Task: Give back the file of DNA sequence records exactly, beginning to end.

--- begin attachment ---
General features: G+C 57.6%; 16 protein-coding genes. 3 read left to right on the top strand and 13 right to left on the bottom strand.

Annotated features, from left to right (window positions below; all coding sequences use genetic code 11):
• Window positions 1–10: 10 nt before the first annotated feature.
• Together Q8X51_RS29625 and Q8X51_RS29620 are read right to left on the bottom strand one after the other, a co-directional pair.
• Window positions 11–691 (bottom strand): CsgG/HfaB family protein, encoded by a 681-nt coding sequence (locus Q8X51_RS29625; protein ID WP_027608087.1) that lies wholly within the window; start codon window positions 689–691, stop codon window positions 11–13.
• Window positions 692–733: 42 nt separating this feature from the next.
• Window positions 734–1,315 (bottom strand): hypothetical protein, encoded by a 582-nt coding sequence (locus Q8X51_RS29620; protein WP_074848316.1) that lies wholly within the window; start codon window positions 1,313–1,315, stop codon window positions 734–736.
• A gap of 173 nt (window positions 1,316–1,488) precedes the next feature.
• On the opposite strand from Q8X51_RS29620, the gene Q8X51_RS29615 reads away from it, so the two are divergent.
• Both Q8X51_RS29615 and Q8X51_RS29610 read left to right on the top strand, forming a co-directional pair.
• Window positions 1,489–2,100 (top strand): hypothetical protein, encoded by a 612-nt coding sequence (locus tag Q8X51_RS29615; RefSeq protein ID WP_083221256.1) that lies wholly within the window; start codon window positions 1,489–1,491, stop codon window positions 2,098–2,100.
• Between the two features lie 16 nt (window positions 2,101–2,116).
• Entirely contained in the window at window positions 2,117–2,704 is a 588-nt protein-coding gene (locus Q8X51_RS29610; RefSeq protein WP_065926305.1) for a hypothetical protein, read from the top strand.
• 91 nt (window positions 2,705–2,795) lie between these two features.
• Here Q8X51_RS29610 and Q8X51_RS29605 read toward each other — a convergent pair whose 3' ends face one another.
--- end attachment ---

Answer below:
General features: G+C 57.6%; 16 protein-coding genes. 3 read left to right on the top strand and 13 right to left on the bottom strand.

Annotated features, from left to right (window positions below; all coding sequences use genetic code 11):
• Window positions 1–10: 10 nt before the first annotated feature.
• Together Q8X51_RS29625 and Q8X51_RS29620 are read right to left on the bottom strand one after the other, a co-directional pair.
• Window positions 11–691 (bottom strand): CsgG/HfaB family protein, encoded by a 681-nt coding sequence (locus Q8X51_RS29625; protein ID WP_027608087.1) that lies wholly within the window; start codon window positions 689–691, stop codon window positions 11–13.
• Window positions 692–733: 42 nt separating this feature from the next.
• Window positions 734–1,315 (bottom strand): hypothetical protein, encoded by a 582-nt coding sequence (locus Q8X51_RS29620; protein WP_074848316.1) that lies wholly within the window; start codon window positions 1,313–1,315, stop codon window positions 734–736.
• A gap of 173 nt (window positions 1,316–1,488) precedes the next feature.
• On the opposite strand from Q8X51_RS29620, the gene Q8X51_RS29615 reads away from it, so the two are divergent.
• Both Q8X51_RS29615 and Q8X51_RS29610 read left to right on the top strand, forming a co-directional pair.
• Window positions 1,489–2,100 (top strand): hypothetical protein, encoded by a 612-nt coding sequence (locus tag Q8X51_RS29615; RefSeq protein ID WP_083221256.1) that lies wholly within the window; start codon window positions 1,489–1,491, stop codon window positions 2,098–2,100.
• Between the two features lie 16 nt (window positions 2,101–2,116).
• Entirely contained in the window at window positions 2,117–2,704 is a 588-nt protein-coding gene (locus Q8X51_RS29610; RefSeq protein WP_065926305.1) for a hypothetical protein, read from the top strand.
• 91 nt (window positions 2,705–2,795) lie between these two features.
• Here Q8X51_RS29610 and Q8X51_RS29605 read toward each other — a convergent pair whose 3' ends face one another.